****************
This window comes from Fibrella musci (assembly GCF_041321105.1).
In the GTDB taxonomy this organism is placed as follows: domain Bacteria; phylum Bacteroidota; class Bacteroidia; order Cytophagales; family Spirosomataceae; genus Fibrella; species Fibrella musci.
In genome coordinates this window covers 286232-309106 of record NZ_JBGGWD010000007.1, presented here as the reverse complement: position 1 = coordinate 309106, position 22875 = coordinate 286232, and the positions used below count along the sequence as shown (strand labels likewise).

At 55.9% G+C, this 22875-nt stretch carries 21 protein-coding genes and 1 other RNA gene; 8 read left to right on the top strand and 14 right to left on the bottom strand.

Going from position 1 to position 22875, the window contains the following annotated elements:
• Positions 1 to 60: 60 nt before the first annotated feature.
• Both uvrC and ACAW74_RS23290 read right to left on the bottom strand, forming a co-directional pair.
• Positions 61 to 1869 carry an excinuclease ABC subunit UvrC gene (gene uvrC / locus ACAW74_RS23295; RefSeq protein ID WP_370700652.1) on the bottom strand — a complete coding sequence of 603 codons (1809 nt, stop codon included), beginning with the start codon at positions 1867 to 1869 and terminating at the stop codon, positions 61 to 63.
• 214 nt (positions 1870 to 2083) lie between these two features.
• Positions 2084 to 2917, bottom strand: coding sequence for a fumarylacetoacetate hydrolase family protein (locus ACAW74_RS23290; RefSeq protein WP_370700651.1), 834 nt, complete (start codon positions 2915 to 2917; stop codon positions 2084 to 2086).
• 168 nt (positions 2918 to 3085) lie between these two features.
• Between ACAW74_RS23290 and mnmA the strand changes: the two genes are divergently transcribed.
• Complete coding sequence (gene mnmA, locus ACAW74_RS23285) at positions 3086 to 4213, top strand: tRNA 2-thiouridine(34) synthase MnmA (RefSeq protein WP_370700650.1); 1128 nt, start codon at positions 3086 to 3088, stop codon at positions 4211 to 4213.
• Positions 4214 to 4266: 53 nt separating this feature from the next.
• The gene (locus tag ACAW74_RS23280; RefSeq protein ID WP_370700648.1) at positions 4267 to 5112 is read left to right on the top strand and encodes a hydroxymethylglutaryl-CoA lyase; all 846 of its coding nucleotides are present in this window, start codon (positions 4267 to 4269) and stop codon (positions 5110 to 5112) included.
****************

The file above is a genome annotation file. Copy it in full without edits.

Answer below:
This window comes from Fibrella musci (assembly GCF_041321105.1).
In the GTDB taxonomy this organism is placed as follows: domain Bacteria; phylum Bacteroidota; class Bacteroidia; order Cytophagales; family Spirosomataceae; genus Fibrella; species Fibrella musci.
In genome coordinates this window covers 286232-309106 of record NZ_JBGGWD010000007.1, presented here as the reverse complement: position 1 = coordinate 309106, position 22875 = coordinate 286232, and the positions used below count along the sequence as shown (strand labels likewise).

At 55.9% G+C, this 22875-nt stretch carries 21 protein-coding genes and 1 other RNA gene; 8 read left to right on the top strand and 14 right to left on the bottom strand.

Going from position 1 to position 22875, the window contains the following annotated elements:
• Positions 1 to 60: 60 nt before the first annotated feature.
• Both uvrC and ACAW74_RS23290 read right to left on the bottom strand, forming a co-directional pair.
• Positions 61 to 1869 carry an excinuclease ABC subunit UvrC gene (gene uvrC / locus ACAW74_RS23295; RefSeq protein ID WP_370700652.1) on the bottom strand — a complete coding sequence of 603 codons (1809 nt, stop codon included), beginning with the start codon at positions 1867 to 1869 and terminating at the stop codon, positions 61 to 63.
• 214 nt (positions 1870 to 2083) lie between these two features.
• Positions 2084 to 2917, bottom strand: coding sequence for a fumarylacetoacetate hydrolase family protein (locus ACAW74_RS23290; RefSeq protein WP_370700651.1), 834 nt, complete (start codon positions 2915 to 2917; stop codon positions 2084 to 2086).
• 168 nt (positions 2918 to 3085) lie between these two features.
• Between ACAW74_RS23290 and mnmA the strand changes: the two genes are divergently transcribed.
• Complete coding sequence (gene mnmA, locus ACAW74_RS23285) at positions 3086 to 4213, top strand: tRNA 2-thiouridine(34) synthase MnmA (RefSeq protein WP_370700650.1); 1128 nt, start codon at positions 3086 to 3088, stop codon at positions 4211 to 4213.
• Positions 4214 to 4266: 53 nt separating this feature from the next.
• The gene (locus tag ACAW74_RS23280; RefSeq protein ID WP_370700648.1) at positions 4267 to 5112 is read left to right on the top strand and encodes a hydroxymethylglutaryl-CoA lyase; all 846 of its coding nucleotides are present in this window, start codon (positions 4267 to 4269) and stop codon (positions 5110 to 5112) included.